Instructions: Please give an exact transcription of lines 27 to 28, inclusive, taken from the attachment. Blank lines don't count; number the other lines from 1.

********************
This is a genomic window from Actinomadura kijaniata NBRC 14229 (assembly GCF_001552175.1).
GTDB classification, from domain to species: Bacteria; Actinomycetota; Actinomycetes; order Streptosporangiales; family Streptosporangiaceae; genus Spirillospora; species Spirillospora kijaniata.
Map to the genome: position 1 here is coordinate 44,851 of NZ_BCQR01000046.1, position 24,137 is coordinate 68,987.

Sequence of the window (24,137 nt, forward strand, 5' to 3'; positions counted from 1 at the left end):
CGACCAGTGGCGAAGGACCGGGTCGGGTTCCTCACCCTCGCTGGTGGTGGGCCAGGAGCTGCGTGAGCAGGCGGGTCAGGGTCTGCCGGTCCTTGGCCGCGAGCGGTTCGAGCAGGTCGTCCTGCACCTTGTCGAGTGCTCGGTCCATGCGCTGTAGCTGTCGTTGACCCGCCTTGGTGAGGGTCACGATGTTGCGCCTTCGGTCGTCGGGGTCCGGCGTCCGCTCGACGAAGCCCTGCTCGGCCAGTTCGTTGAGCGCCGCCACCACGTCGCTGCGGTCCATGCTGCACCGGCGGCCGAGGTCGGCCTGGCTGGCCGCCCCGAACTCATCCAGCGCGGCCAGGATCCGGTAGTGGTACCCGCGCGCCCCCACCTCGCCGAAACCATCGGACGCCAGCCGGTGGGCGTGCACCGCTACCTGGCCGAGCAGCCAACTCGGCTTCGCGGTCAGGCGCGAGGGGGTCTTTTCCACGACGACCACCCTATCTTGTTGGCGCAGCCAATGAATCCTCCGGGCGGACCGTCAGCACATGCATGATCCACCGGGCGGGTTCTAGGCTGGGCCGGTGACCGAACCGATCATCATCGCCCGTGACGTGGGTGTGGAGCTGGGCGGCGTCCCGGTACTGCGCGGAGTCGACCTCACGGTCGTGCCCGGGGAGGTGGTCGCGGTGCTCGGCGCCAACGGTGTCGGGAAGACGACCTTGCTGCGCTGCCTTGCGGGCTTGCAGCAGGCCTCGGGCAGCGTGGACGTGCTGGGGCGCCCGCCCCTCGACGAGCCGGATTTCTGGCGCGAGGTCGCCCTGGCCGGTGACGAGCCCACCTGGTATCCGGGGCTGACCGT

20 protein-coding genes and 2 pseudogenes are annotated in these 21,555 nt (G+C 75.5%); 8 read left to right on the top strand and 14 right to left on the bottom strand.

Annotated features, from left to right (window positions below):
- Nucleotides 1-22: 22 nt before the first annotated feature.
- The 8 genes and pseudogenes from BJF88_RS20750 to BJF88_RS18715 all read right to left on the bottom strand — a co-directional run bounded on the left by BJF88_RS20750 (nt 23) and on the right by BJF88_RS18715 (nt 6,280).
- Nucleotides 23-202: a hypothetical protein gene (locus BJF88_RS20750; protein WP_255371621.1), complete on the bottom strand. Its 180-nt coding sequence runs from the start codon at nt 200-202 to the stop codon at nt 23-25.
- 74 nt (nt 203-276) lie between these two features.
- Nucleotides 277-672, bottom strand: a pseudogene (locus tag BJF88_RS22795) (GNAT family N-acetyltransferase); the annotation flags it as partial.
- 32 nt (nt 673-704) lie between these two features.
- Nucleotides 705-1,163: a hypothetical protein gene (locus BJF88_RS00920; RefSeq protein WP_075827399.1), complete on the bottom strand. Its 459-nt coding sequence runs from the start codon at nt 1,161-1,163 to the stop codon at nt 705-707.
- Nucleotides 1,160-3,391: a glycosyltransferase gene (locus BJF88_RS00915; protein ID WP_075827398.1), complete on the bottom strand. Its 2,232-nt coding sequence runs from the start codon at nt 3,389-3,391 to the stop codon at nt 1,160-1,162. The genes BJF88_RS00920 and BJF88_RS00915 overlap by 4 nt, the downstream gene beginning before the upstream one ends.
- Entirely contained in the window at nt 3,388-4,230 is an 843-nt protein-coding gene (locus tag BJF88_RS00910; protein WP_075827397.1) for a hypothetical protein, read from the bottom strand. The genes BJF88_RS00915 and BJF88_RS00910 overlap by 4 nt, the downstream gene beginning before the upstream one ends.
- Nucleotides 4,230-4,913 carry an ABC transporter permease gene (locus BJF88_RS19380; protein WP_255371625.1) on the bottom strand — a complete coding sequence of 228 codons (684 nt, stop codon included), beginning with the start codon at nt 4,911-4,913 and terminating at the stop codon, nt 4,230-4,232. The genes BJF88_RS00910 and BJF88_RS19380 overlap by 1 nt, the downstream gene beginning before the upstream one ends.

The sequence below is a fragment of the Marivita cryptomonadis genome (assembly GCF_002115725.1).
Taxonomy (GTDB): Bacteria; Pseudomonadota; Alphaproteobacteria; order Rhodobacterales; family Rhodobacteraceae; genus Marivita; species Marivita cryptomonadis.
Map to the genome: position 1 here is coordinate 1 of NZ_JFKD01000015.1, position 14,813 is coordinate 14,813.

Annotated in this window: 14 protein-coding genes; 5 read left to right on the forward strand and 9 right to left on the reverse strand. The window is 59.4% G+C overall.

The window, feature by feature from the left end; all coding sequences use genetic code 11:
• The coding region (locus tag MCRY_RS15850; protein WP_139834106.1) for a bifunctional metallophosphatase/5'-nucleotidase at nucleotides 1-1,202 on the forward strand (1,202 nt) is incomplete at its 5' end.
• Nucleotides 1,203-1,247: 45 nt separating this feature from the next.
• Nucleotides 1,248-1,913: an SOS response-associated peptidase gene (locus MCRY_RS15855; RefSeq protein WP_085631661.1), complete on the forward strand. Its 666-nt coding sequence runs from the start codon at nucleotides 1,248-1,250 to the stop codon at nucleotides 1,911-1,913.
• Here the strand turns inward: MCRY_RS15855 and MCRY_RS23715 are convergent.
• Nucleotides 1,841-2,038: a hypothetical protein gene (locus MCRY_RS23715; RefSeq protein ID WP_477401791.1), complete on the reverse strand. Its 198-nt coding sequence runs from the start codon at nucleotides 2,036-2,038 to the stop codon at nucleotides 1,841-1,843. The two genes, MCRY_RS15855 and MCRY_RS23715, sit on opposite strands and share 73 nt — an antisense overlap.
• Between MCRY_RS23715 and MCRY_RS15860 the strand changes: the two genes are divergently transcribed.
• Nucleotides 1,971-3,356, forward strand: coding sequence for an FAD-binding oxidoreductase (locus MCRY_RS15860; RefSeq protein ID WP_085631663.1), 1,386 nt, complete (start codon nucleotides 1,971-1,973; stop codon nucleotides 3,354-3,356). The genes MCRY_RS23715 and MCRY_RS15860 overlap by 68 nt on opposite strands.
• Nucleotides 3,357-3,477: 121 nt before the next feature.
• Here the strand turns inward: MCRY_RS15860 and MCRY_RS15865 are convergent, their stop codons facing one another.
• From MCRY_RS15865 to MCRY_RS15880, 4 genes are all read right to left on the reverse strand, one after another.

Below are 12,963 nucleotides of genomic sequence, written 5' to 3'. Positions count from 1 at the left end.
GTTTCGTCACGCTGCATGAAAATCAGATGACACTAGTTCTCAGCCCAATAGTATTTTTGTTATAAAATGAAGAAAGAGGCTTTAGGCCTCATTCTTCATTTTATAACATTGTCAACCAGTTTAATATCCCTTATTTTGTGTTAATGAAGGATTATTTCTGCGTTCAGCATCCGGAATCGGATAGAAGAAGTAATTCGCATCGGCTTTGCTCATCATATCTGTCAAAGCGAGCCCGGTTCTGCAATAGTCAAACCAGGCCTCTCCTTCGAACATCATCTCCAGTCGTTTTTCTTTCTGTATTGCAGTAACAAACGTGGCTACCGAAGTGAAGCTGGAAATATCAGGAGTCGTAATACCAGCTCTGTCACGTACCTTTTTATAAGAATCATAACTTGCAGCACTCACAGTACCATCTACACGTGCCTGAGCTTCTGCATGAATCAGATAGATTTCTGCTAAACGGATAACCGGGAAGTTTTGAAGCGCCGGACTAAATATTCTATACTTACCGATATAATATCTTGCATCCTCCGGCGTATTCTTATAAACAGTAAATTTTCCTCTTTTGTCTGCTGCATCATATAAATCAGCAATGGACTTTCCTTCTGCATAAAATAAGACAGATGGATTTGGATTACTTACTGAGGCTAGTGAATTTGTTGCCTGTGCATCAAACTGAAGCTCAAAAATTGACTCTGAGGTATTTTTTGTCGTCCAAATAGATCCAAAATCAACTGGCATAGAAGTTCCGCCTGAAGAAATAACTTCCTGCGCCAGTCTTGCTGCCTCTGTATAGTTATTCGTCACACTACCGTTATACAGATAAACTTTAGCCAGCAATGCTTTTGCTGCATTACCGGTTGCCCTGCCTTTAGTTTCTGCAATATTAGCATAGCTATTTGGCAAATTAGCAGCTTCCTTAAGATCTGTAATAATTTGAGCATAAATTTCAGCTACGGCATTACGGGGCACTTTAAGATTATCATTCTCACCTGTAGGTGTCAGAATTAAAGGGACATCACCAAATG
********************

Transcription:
• Nucleotides 1,841-2,038: a hypothetical protein gene (locus MCRY_RS23715; RefSeq protein ID WP_477401791.1), complete on the reverse strand. Its 198-nt coding sequence runs from the start codon at nucleotides 2,036-2,038 to the stop codon at nucleotides 1,841-1,843. The two genes, MCRY_RS15855 and MCRY_RS23715, sit on opposite strands and share 73 nt — an antisense overlap.
• Between MCRY_RS23715 and MCRY_RS15860 the strand changes: the two genes are divergently transcribed.